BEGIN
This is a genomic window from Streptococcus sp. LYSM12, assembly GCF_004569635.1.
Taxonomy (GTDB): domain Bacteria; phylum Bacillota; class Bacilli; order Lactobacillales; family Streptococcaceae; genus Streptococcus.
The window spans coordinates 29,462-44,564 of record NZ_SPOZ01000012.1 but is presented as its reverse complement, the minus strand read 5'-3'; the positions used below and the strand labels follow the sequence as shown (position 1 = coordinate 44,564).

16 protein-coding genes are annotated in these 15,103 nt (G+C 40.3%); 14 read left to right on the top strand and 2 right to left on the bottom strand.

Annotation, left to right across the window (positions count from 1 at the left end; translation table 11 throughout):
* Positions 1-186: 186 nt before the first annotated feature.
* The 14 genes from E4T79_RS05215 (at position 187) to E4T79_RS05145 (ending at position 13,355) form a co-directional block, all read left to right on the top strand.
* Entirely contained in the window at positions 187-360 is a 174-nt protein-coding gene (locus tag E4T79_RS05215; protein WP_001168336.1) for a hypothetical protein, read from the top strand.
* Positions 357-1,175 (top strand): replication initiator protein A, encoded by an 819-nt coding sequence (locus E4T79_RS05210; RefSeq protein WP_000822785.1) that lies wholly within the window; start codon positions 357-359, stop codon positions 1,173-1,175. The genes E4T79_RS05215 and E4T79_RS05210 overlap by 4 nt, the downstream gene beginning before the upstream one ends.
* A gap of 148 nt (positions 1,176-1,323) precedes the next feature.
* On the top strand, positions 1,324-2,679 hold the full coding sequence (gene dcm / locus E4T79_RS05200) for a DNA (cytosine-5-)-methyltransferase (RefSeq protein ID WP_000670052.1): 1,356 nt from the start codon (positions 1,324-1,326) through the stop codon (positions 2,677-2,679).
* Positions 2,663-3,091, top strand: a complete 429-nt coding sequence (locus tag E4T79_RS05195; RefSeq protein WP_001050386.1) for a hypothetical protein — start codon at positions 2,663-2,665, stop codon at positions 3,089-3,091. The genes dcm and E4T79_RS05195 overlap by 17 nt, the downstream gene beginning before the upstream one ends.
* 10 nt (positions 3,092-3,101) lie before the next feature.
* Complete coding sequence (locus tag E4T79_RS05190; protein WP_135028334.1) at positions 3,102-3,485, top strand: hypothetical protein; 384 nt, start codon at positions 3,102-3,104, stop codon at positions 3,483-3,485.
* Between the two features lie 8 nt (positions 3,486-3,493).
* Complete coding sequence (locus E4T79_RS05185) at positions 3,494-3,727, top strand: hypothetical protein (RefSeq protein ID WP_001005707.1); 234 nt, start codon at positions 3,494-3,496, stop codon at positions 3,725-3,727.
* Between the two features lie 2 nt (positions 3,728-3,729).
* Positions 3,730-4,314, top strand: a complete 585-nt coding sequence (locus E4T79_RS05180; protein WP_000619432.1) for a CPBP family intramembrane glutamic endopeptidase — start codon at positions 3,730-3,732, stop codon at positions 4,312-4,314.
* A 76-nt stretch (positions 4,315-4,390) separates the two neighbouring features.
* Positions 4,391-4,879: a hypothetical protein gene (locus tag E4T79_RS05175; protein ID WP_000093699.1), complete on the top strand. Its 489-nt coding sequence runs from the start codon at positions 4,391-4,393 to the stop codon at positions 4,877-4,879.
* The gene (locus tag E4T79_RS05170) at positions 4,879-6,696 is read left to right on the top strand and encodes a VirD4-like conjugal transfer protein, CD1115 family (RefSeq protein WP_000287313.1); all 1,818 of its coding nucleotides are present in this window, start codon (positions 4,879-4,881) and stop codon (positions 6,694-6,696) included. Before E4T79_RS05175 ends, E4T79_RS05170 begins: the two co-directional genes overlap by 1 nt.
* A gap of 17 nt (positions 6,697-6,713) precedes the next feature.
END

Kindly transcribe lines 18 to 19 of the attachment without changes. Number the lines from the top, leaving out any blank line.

* Positions 3,730-4,314, top strand: a complete 585-nt coding sequence (locus E4T79_RS05180; protein WP_000619432.1) for a CPBP family intramembrane glutamic endopeptidase — start codon at positions 3,730-3,732, stop codon at positions 4,312-4,314.
* A 76-nt stretch (positions 4,315-4,390) separates the two neighbouring features.